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Resource Management with Project Server 2010 – Part 1 of 2

This article, written by Collin Quiring, first appeared in Wellington Project Management newsletter on November 8, 2011.  (











There are many questions about resource management that probably keep you awake all night.  Ok, maybe you can sleep just fine, but perhaps there are questions that perplex you during the day.  There might be dozens of questions that you have but here is a small sample that you (or maybe management) might be wondering about.

  • Who is working on what projects?
  • What tasks are they doing on those projects?
  • When are they doing those tasks?
  • How many hours of work are assigned for those tasks?
  • What is the capacity of each person?
  • Who is scheduled to their capacity, over-capacity or dramatically over-capacity?

Of course, the way to get the answer to each of these is very simple.  All you have to do is walk around, talk to each person individually and ask them.  You can write their answers down (assuming they all tell you the correct information) and then combine your notes and it will be totally valid!  And, when management surprise you with a request for this information for a meeting they are having in a few hours you just have to walk around faster.

Or, maybe there is an easier way!  An easier method would be to click on a link and get a report that gives you the answer to one or more of those questions.  Just think of all the walking time that you will save!

Project Server 2010 can provide you this information quite easily.  To get this information doesn’t require meticulous hours spent entering every possible detail from the first day you start using Project Server.  At some point in the future you may want to add more detail, like skill sets, but it is easy to start gaining valuable information right away with Project Server 2010. (Even if you don’t use Project Server, it is possible to use Project Professional to get this information.  I won’t go into more detail here about how you can get this information without Project Server but it is covered in my new book “Mastering Resource Management Using Microsoft Project and Project Server 2010”.)

Let’s briefly look at the first three questions – ‘Who is working on what projects?’ ‘What tasks are they doing on those projects?’ and ‘When are they doing those tasks?’.  The easiest way to obtain this information is to assign a Resource to each task on your projects (when applicable) and provide a Start Date and Finish Date for those tasks.  This action will give us the ability to see in one combined report who is working on which tasks, on which projects, and when they are working on them.  You can see this information from the Resource’s perspective or by Project.  For example, this screenshot shows how this might look when viewing a single Project:

The view shows us that Shelly Smith is one of the Resources assigned tasks.  Now let’s look at the information from the perspective of Shelly Smith for this same time period as the screenshot above.  When we dive into the information for one single resource we will also get the information that answers the others questions posed at the beginning of this article.  How many hours are assigned?  What is the resources capacity?  And, who is over capacity?  For Shelly Smith, for the time period as shown in the screenshot above from the project perspective, we can see that she normally has a capacity of 40 hours a week.  And, based on her current assignments, she has work assigned to her of about 40 hours per week.  There are two exceptions in this data – the first and last weeks of this time period.  During the week of 11/1/2011 she is assigned 64 hours on the schedule called “Sample” and with a capacity of 32 hours, she is 32 hours OVER capacity.  The week of 12/26/2011 she is 36 hours over capacity.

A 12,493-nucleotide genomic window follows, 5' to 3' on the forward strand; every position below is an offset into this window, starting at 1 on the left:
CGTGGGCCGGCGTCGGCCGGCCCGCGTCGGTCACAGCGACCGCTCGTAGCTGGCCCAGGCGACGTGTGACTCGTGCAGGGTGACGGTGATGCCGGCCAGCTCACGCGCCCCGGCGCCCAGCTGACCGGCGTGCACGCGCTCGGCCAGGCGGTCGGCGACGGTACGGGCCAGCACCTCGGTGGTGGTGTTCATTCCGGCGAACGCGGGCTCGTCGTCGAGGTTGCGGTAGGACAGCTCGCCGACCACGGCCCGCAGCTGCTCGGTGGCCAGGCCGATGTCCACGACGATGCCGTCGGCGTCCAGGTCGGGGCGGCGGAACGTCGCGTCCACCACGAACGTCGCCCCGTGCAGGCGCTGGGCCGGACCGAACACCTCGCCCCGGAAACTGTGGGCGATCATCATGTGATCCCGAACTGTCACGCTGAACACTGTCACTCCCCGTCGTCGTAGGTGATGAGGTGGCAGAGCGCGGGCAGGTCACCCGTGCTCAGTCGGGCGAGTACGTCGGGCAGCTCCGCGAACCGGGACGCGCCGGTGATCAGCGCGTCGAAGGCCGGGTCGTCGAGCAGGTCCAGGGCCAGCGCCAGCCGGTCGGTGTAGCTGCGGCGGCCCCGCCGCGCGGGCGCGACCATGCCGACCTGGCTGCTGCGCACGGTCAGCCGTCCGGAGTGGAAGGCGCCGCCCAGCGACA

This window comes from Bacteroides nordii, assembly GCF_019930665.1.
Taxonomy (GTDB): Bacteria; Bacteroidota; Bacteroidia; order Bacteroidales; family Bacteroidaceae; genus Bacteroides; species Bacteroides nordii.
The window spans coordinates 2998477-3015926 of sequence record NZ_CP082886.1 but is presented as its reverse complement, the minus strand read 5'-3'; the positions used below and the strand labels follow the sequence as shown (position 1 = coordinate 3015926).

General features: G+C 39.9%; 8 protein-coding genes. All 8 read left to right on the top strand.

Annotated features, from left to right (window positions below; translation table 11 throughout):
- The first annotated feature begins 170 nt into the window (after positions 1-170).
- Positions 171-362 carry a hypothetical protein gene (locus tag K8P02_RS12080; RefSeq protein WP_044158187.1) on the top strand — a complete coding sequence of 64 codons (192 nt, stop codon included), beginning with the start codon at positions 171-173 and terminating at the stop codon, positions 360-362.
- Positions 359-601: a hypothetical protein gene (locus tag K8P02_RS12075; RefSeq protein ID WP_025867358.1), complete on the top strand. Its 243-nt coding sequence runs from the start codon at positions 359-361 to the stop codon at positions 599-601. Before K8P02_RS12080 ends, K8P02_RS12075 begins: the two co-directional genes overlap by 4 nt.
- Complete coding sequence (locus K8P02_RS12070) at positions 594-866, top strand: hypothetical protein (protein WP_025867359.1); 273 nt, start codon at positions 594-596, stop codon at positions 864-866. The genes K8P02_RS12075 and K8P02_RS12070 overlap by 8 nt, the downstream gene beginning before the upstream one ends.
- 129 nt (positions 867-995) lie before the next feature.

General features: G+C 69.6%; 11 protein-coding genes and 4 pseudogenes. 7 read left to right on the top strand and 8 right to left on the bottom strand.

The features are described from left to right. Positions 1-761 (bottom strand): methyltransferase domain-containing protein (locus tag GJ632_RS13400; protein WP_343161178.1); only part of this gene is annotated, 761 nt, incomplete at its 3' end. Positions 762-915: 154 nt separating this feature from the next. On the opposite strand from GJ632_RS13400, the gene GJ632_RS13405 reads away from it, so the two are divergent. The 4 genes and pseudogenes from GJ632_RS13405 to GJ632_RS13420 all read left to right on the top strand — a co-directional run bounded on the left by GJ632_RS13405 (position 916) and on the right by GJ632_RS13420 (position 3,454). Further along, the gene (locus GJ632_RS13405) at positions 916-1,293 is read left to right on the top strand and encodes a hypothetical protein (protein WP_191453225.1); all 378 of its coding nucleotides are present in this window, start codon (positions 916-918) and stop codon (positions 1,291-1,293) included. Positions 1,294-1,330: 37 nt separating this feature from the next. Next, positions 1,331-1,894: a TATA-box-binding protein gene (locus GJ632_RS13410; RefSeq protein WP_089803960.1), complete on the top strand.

Sometimes, pictures are worth a 1000 points of data in a grid.  Here is that same information represented in a graph.  The black line represents Shelly’s weekly capacity and the blue bars represent the amount of work assigned to her for that week.

You might be thinking that this is nice for ONE resource and ONE project but when you walk around and ask resources what they are assigned to now they have multiple assignments on multiple projects and it overlaps.  No problem!  Stay tuned for next month’s installment when we show how this information rolls together from multiple projects for multiple resources.

NOTE:  The information provided by these views depends upon some of the business decisions and corresponding setup of Project Server.  These examples are using the Standard Calendar and Fixed Duration tasks.  You can get more detailed information by using different calendars and different task types.  Even if you are using Fixed Duration for task assignments, you can still get a useful perspective of the amount of work being assigned to a Resource!   (For a deeper explanation of task types see )



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